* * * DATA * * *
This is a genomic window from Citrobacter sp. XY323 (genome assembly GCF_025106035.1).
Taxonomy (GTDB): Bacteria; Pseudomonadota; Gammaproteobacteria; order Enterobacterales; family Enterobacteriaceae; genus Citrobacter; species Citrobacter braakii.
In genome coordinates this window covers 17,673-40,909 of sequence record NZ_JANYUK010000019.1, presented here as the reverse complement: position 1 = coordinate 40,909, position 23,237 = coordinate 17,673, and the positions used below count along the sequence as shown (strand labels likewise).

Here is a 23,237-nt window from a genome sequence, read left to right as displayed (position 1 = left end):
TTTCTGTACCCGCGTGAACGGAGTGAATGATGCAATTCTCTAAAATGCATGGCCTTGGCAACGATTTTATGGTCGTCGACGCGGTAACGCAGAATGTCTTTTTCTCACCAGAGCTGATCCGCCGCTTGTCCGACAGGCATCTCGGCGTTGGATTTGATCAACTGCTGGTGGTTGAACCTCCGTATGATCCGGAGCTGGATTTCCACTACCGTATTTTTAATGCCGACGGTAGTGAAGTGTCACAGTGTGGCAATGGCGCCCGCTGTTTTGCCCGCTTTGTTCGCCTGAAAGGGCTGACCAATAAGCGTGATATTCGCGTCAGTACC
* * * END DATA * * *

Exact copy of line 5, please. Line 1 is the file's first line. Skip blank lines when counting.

TTTCTGTACCCGCGTGAACGGAGTGAATGATGCAATTCTCTAAAATGCATGGCCTTGGCAACGATTTTATGGTCGTCGACGCGGTAACGCAGAATGTCTTTTTCTCACCAGAGCTGATCCGCCGCTTGTCCGACAGGCATCTCGGCGTTGGATTTGATCAACTGCTGGTGGTTGAACCTCCGTATGATCCGGAGCTGGATTTCCACTACCGTATTTTTAATGCCGACGGTAGTGAAGTGTCACAGTGTGGCAATGGCGCCCGCTGTTTTGCCCGCTTTGTTCGCCTGAAAGGGCTGACCAATAAGCGTGATATTCGCGTCAGTACC